2. People are not leaving Ontario yet because of the housing bubble in Ontario.

    The historically low interest rates and the proximity of the 1% to the nearly free money also means they don’t have to flee immediately, since the nearly free money is mostly deployed in the housing bubble.

    There is also a prevalence of loopholes for the 1%.

    What one is seeing is mainly housing bubble induced revenue growth.

  3. They haven’t hurt because the rich have ways of reducing their taxable income by spreading it across different family members. That’s why any medical, dental or legal professional you meet is incorporated, with that corporation owned by a family trust, with at least the spouse and any adult children named as trust beneficiaries. The income can be spread across multiple family members, thus keeping their incomes below the higher tax thresholds. This strategy is perfectly legal as was affirmed by a Supreme Court decision in 1998.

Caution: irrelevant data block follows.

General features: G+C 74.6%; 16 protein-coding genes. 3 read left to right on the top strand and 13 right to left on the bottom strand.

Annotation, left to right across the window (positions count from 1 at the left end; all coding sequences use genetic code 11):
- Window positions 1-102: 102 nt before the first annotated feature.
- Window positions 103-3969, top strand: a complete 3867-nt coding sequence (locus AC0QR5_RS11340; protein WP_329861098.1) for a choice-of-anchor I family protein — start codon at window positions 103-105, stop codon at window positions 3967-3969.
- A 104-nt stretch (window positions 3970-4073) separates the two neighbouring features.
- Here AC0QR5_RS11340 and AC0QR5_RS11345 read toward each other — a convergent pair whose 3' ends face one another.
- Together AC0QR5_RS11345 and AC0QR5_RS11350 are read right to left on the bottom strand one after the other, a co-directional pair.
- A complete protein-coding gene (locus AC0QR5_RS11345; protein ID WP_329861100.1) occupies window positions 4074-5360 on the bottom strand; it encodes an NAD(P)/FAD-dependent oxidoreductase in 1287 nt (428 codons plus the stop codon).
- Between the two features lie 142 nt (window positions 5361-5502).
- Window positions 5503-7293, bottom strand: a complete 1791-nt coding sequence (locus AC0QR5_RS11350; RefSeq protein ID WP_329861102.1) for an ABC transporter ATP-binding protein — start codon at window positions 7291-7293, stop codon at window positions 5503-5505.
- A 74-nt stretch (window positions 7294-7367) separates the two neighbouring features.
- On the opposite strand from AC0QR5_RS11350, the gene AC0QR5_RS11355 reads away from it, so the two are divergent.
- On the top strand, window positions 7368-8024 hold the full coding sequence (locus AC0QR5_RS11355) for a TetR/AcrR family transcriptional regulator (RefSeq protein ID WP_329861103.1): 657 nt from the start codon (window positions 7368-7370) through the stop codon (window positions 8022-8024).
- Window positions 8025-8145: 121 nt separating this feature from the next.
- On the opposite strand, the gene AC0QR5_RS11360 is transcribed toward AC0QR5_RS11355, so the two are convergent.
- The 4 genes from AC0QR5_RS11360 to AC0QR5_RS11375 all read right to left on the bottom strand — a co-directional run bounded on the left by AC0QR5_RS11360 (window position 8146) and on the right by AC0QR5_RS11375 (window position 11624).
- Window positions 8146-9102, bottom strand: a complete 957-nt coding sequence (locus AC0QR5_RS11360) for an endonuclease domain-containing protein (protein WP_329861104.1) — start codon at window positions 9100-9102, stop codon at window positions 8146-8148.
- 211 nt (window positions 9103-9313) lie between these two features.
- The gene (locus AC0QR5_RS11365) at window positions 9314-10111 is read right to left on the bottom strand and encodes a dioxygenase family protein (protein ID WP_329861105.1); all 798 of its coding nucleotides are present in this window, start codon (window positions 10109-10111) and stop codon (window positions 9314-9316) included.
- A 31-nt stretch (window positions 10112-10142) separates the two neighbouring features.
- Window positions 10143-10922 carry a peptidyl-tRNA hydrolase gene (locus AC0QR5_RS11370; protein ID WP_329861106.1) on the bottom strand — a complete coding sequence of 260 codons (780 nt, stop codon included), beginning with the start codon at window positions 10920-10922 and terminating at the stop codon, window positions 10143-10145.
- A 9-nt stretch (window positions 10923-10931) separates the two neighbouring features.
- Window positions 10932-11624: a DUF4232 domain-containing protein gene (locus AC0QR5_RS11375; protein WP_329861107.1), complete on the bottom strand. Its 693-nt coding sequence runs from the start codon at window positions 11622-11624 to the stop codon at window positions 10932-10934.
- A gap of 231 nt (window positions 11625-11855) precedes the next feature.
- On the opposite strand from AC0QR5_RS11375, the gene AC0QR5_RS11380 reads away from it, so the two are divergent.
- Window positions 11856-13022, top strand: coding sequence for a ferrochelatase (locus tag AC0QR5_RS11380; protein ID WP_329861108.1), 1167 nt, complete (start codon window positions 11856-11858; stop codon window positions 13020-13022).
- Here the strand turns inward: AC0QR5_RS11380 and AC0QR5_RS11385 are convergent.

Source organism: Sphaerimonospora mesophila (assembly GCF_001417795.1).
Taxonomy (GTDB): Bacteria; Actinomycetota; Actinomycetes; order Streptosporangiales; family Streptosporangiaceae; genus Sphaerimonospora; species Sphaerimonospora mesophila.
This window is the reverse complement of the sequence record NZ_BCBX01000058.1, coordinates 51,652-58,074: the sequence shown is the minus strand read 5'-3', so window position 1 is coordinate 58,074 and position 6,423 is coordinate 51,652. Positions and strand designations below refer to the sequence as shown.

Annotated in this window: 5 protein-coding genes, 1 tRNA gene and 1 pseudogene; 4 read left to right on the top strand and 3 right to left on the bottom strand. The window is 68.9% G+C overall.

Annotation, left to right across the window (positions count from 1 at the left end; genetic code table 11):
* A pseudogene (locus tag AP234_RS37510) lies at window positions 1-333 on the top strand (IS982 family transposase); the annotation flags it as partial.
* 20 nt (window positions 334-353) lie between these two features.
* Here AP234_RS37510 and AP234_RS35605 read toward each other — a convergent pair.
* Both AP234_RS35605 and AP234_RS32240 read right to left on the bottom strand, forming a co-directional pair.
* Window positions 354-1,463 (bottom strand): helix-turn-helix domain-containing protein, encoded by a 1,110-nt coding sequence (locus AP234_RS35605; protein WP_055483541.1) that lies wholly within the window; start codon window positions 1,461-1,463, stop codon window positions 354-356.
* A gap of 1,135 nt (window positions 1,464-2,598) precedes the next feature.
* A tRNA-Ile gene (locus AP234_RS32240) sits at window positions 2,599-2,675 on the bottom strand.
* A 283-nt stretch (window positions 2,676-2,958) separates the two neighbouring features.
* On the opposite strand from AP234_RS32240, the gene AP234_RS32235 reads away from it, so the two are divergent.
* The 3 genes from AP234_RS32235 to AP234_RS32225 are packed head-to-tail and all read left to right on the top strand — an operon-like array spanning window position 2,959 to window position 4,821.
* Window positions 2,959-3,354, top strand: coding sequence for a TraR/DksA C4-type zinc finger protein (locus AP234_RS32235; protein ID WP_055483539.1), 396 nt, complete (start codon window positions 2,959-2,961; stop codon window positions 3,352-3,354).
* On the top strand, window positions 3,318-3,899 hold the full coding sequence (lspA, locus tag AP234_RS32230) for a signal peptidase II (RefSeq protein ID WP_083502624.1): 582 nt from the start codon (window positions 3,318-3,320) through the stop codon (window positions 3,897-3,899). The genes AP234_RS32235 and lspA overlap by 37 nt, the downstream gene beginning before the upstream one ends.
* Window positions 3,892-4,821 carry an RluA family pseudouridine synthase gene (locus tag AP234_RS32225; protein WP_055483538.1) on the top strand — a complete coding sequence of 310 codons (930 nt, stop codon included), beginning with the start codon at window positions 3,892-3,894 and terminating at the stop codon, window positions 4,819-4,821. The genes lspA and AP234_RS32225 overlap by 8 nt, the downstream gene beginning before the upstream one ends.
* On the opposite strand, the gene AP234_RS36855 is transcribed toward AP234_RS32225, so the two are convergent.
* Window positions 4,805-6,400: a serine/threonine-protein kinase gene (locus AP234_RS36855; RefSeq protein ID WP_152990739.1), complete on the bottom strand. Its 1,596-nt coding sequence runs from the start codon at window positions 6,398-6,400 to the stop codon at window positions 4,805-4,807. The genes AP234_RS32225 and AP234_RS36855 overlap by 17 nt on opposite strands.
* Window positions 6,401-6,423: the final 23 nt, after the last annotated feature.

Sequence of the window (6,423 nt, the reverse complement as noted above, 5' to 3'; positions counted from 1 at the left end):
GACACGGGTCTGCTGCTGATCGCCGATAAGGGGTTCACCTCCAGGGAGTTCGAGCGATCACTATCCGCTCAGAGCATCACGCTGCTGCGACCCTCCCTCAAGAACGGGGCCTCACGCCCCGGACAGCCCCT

Also, dividend and capital gains incomes are taxed at lower rates. Raising tax rates on those most able to take advantage of complex tax strategies raises little revenue and has little effect on those targeted.

    • Well they need some kind of defence against you peasants. LOL

      • It keeps me in business and well compensated sweetheart. I’m not complaining. And you’re right, high income earners do need some defence against absurd marginal tax rates (now over 53% in Ontario for anyone with more than $220K in taxable income). Thankfully they’ve got it.

    • Re tax expenditures:

      – the dividend gross-up
      My understanding is that this is done to compensate for the fact that companies have paid taxes on the money they distribute as dividends. This tax expenditure thus reduces the double taxation of that money. If one wishes to eliminate the dividend gross-up, then it would be reasonable to allow companies to fully deduct dividend payments as an expense.

      – the stock option deduction